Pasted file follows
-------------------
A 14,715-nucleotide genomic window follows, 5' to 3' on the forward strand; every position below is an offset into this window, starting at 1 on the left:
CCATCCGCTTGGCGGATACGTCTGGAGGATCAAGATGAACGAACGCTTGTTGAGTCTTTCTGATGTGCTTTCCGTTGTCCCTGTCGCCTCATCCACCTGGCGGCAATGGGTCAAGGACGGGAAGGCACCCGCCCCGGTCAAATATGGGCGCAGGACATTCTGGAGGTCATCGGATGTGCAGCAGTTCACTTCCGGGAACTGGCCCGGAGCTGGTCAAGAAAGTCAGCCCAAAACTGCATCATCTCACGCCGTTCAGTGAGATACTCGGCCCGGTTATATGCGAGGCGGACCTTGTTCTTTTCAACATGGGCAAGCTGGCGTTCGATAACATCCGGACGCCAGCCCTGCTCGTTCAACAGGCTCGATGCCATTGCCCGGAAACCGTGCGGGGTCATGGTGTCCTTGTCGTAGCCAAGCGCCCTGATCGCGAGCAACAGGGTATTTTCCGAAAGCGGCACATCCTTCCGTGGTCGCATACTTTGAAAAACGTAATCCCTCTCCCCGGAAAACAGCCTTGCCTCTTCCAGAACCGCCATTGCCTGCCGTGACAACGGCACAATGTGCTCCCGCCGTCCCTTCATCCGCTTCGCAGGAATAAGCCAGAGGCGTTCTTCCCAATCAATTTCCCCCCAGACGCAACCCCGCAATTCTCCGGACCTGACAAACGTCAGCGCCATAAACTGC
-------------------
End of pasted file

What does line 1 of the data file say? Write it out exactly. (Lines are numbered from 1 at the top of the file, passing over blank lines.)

A 14,715-nucleotide genomic window follows, 5' to 3' on the forward strand; every position below is an offset into this window, starting at 1 on the left: